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Agricultural Development Corporation Chief Accountant Gerald Karuga on the Spot Over Fraud –




Gerald Karuga, the acting chief accountant at the Agricultural Development Corporation (ADC), is on the spot over fraud in land dealings.

ADC was established in 1965 through an Act of Parliament Cap 346 to facilitate the land transfer programme from European settlers to locals after Kenya gained independence.

Karuga is under fire for allegedly aiding a former powerful permanent secretary in the KANU era Benjamin Kipkulei to deprive ADC beneficiaries of their land in Naivasha.

Kahawa Tungu understands that the aggrieved parties continue to protest the injustice and are now asking the Ethics and Anti-corruption Commission (EACC) and the Directorate of Criminal Investigations (DCI) to probe Karuga.

A source who spoke to Weekly Citizen publication revealed that Managing Director Mohammed Dulle is also involved in the mess at ADC.

Read: Ministry of Agriculture Apologizes After Sending Out Tweets Portraying the President in bad light

Dulle is accused of sidelining a section of staffers in the parastatal.

The sources at ADC intimated that Karuga has been placed strategically at ADC to safeguard interests of many people who acquired the corporations’ land as “donations” from former President Daniel Arap Moi.

Despite working at ADC for many years Karuga has never been transferred, a trend that has raised eyebrows.

“Karuga has worked here for more than 30 years and unlike other senior officers in other parastatals who are transferred after promotion or moved to different ministries, for him, he has stuck here for all these years and we highly suspect that he is aiding people who were dished out with big chunks of land belonging to the corporation in different parts of the country,” said the source.

In the case of Karuga safeguarding Kipkulei’s interests, workers at the parastatals and the victims who claim to have lost their land in Naivasha revealed that during the Moi regime some senior officials used dubious means to register people as beneficiaries of land without their knowledge and later on colluded with rogue land officials at the Ministry of Lands to acquire title deeds in their names instead of those of the benefactors.

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“We have information that Karuga has benefitted much from Kipkulei through helping him and this can be proved by the fact that since the matter of the Naivasha land began, he has been seen changing and buying high-end vehicles that many people of his rank in government can’t afford to buy or maintain,” the source added.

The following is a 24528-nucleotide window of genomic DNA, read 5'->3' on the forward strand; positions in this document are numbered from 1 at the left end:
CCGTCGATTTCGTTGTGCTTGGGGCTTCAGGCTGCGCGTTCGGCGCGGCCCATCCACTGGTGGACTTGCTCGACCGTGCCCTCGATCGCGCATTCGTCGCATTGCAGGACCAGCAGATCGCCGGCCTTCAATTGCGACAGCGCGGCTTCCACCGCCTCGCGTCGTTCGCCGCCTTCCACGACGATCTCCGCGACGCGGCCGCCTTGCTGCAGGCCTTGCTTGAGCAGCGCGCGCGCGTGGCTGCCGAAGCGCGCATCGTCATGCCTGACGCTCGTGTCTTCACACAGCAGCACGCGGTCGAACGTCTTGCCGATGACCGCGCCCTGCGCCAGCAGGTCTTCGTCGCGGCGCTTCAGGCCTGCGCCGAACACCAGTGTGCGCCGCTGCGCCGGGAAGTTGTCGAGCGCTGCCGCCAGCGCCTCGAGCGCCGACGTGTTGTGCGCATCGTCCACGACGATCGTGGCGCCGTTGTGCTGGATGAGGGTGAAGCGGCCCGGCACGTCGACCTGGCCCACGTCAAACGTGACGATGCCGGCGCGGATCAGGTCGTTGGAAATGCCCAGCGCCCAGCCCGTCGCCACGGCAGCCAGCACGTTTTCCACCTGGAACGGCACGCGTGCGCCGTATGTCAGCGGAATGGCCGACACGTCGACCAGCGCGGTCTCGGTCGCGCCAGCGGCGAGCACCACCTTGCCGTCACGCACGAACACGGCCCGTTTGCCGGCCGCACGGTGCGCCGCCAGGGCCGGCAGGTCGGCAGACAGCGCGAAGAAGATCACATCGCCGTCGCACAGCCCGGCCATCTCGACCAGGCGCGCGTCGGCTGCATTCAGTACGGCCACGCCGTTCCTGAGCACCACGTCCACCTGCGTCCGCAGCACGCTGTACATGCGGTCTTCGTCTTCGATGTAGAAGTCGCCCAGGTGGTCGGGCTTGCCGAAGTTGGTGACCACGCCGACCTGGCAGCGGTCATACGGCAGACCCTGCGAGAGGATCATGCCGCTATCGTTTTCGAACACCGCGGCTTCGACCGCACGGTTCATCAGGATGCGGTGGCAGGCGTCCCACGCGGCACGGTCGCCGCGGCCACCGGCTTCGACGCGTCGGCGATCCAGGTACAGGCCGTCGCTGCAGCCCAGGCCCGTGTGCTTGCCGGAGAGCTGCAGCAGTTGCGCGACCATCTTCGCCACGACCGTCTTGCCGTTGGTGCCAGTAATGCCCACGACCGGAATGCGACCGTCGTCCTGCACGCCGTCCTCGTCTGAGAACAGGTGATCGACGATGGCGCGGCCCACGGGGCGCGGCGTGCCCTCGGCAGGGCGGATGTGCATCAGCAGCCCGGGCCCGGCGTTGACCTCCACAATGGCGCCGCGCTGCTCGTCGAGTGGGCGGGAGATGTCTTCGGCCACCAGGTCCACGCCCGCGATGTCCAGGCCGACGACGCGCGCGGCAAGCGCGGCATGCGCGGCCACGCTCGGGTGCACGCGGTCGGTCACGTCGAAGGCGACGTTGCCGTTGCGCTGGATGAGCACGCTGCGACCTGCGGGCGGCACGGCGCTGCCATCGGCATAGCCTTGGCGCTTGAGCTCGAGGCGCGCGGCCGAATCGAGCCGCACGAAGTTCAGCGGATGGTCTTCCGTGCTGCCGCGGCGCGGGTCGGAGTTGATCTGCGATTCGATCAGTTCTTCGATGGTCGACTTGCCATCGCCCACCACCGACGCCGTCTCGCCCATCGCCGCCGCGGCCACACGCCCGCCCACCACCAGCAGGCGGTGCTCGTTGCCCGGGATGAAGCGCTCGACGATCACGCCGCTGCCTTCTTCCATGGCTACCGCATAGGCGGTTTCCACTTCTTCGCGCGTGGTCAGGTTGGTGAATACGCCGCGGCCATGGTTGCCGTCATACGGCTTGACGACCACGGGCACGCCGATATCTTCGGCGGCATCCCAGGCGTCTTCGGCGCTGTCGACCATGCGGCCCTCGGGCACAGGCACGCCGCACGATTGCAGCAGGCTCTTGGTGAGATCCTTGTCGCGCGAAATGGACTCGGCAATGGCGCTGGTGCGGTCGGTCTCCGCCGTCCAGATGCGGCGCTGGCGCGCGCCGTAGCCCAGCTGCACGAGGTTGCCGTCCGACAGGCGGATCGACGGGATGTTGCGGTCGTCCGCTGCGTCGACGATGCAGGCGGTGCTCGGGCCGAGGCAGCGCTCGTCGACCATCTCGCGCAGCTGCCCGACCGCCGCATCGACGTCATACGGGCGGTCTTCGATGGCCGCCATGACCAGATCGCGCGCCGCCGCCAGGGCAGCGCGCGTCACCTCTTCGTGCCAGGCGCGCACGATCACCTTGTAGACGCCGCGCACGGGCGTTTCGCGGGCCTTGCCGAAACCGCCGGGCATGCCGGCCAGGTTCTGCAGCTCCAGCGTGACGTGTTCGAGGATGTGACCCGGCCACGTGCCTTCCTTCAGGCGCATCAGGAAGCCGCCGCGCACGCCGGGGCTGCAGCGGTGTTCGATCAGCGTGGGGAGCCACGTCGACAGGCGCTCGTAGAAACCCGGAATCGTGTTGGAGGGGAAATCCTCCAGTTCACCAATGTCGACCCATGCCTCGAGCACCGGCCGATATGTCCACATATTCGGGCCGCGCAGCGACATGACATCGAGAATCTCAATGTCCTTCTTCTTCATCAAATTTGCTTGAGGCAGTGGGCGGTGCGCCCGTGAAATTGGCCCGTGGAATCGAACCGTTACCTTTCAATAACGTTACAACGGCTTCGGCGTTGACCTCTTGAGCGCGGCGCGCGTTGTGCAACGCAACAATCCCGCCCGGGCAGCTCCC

“He is even building a big apartment for rent in Ruiru town.”

The wealthy officer is valued at over Sh1.5 billion in prime properties and real estate.

Last month, more than 100 squatters caused scenes in Naivasha after raiding a private firm owned by Kipkulei.

The squatters, who claimed to have lived on the land for more than 40 years, were protesting take over of the land by a private developer who had allegedly bought the land from the former PS.

They pulled down a three-kilometre fence that the private developed had erected.

The squatters claimed that the former PS had not informed them that he had sold the land and that the developer was spraying harmful chemicals on the grass affecting their livestock and homes built on a section of the land.

Read Also: DP Ruto Wants NCPB And Other Agricultural Bodies Merged For Efficiency

Naivasha Deputy County Commissioner Kisilu Mutua later issued a statement warning the squatters against encroaching on Kipkuleir’s land.

“They are illegally invading private land. We shall not allow the rule of the jungle to take root,” warned Mutua.

Meanwhile, a parliamentary committee recently demanded to know identities of 10 faceless people who grabbed 30,350 acres of land belonging to the parastatal, exposing the rot at the corporation.

ADC Chairman Nick Salat, who doubles up as the KANU party Secretary-General, denied knowledge of the individuals and has asked DCI to probe the matter.

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William Ruto eyes Raila Odinga Nyanza backyard




Deputy President William Ruto will next month take his ‘hustler nation’ campaigns to his main rival, ODM leader Raila Odinga’s Nyanza backyard, in an escalation of the 2022 General Election competition.

Acrimonious fall-out

Development agenda

Won’t bear fruit